Sunday, June 8, 2008

Looking for Lower Prices in All the Wrong Places

As sure as the sun rises and sets each day, there will be a Democrat who will blame the high prices of gasoline on price gouging. The latest incarnation of the it's-not-our-fault and it-must-be-the-oil-companies-fault Democrat is Representative John Hall of the 19th District in New York (See Full Story). (That's him -- pictured -- with his little charts and graphs in his feeble attempt to make his case) His typically short-term view is that the price of gasoline rises much faster than the price of oil; a claim that has been repeated, almost semi-annually for years, by many a Democrat; whenever the price of gasoline goes higher.

Now, I don't know what charts or what data Mr. Hall is using but, here's the real story:
Gasoline prices have not risen as fast as oil prices in this country and the world. As the numerous and time-wasting Congressional hearings have "always" proven, price gouging is not widespread in this country.

At the end of May 2006 (at the beginning of the peak driving season), gasoline prices were at approximately $3.00 a gallon (See a 17-year gasoline price chart). At the same time, oil prices were at about $70 a barrel on the New York trading exchange (the NYMEX) (See May 2006 to May 2008 NYMEX Crude OIL Price Chart). Since then, the price of gasoline has gone up to about $3.90 at the end of May 2008; a price rise in 2 years of about 30%. During the same period, oil has risen 190% from $70 a barrel at the end of May of 2006 to last week's $135. If gasoline was truly following the price of oil (or exceeding it because of gouging), then gasoline prices should be up at least 1.9 times (or 190 percent) higher since May of 2006. So, in theory, gasoline prices, if they followed oil, should be about $5.70; instead of the $3.90 that we saw at the end of May.

While it may not seem like it, gasoline is a bargain based on the current price of oil. And, as you can see, gasoline has "not" risen as fast as the price of oil. The reasons for this are complex and cannot be simply derived from short-term charts or data (that's why I used a two-year span of time). For one thing, the current price of oil, the one that everyone hears in the news, is for any new, out-of-the-ground contracts that are written as of today. It will take anywhere from a few weeks to several months to actually deliver any gasoline from those new oil contracts. So, in effect, the gasoline that you are buying today was derived from oil that was purchased at a much lower price than today's quote for oil. Further, the "big" oil companies have storage capabilities which allow them to buy oil at low prices, when necessary, and store it for later processing. This saves you and I money over the long run. Additionally, refined gasoline is also stored. The refineries do this because the same refinery has to produce different grades and different formulations of fuel to meet our nation's multiple requirements. There isn't enough refinery capacity in this country so that we could have the luxury of parallel production of jet fuels, home heating oil, diesel, and the various grades of gasoline. Often, the same refinery will be "retrofitted" to produce a run of diesel fuel. Then, that same refinery will shut down and retrofitted to produce a run of 85 octane gasoline; and, so on. During these times, various types of previously produce fuels are stored to maintain an uninterrupted supply. All those stored forms of fuels were produced from oil that was bought at a variety of prices. Lastly, not all oil is equal in quality. There are different type of crude (heavy crude, light sweet, etc.) with different levels of contaminants like sulfur that be refined differently. This also forces the storage of fuels as each refinery adjusts to longer or shorter refining times in compensation for the type of oil that they are refining.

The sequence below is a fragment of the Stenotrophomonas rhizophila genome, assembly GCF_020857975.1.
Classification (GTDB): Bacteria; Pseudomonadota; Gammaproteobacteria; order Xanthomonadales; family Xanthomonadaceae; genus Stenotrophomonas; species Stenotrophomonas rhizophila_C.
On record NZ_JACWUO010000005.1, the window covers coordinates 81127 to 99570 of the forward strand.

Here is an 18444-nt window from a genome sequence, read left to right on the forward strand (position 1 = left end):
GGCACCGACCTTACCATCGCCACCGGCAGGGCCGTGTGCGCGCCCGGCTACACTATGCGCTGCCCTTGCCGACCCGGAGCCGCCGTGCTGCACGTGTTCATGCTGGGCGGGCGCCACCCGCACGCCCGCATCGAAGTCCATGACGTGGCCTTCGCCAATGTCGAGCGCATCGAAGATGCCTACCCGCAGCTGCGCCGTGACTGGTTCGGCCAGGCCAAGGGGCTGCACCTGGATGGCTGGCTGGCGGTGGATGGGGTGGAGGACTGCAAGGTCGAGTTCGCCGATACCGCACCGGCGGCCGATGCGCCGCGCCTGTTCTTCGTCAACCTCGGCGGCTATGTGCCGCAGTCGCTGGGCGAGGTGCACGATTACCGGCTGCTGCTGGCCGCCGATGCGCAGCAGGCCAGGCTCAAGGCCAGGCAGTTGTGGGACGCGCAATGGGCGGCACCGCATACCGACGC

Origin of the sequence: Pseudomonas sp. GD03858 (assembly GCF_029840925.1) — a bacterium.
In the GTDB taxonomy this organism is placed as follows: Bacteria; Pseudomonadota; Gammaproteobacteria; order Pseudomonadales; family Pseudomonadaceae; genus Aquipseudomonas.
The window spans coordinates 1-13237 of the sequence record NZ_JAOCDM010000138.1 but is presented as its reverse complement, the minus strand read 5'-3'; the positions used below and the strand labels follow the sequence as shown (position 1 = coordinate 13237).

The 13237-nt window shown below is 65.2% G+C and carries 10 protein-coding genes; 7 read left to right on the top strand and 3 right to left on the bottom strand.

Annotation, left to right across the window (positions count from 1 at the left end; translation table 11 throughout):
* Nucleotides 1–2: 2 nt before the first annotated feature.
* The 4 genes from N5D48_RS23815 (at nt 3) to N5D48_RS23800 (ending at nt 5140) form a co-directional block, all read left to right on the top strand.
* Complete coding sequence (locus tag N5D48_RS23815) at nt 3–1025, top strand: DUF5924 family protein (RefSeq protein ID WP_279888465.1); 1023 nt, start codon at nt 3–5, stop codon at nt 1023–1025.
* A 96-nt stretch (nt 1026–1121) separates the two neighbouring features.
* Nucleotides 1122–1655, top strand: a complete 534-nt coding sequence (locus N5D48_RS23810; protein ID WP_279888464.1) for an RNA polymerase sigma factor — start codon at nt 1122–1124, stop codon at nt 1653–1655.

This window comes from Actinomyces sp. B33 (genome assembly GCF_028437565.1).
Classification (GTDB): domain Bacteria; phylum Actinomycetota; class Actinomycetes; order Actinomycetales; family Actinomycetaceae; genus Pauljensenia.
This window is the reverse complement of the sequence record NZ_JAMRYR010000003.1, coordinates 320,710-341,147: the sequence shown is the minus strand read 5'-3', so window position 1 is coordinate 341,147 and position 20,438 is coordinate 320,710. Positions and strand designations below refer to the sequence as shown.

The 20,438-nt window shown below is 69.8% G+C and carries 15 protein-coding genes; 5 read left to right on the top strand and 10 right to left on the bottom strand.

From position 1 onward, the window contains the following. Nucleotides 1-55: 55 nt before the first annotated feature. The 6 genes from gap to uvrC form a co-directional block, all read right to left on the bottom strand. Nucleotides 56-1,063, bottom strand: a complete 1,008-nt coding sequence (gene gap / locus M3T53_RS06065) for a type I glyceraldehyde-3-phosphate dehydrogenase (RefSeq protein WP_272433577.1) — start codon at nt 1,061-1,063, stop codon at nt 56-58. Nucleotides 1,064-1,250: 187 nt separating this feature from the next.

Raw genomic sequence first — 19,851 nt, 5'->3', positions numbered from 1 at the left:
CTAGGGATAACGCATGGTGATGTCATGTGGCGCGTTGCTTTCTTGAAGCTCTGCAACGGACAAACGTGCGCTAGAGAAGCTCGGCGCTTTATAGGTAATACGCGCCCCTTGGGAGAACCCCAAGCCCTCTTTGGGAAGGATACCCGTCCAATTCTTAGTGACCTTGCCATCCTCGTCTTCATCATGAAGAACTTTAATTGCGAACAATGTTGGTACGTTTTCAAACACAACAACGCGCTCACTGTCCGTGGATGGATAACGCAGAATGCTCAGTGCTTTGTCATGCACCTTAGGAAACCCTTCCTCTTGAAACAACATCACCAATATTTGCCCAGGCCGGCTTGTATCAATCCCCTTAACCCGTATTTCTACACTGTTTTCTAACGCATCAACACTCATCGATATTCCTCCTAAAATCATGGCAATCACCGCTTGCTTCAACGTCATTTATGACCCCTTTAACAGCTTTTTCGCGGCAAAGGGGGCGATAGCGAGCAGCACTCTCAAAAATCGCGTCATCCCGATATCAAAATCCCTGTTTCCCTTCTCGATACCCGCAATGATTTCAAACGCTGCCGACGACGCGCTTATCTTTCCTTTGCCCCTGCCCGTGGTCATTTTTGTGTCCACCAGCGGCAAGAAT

Lastly, unlike government, businesses compete for our business. Oil companies work efficiently to keep prices low. Whether its Exxon-Mobil, Shell Oil, or Citigo, they all want our business and it is not their intent to raise prices through gouging to maintain the status quo. There are just too many small and independent companies like Sinclair that will undercut the big guys to gain more customers. Apparently, the Congressman from New York hasn't ever seen or heard of "price wars" between gasoline stations and the fact that, often, one or more gasoline stations can go out of business when such wars are waged.

With oil at prices over $125 a barrel, a gasoline price of near $6/gallon is inevitable when the current stored oil and gasoline supplies are all used up. Like clock work, as the price of gasoline goes up, you can expect some future Democrat to reopen the issue of price gouging in the future. It's their only way of pass the blame to the oil companies for "their" consistent blocking of any new oil supplies in this country.

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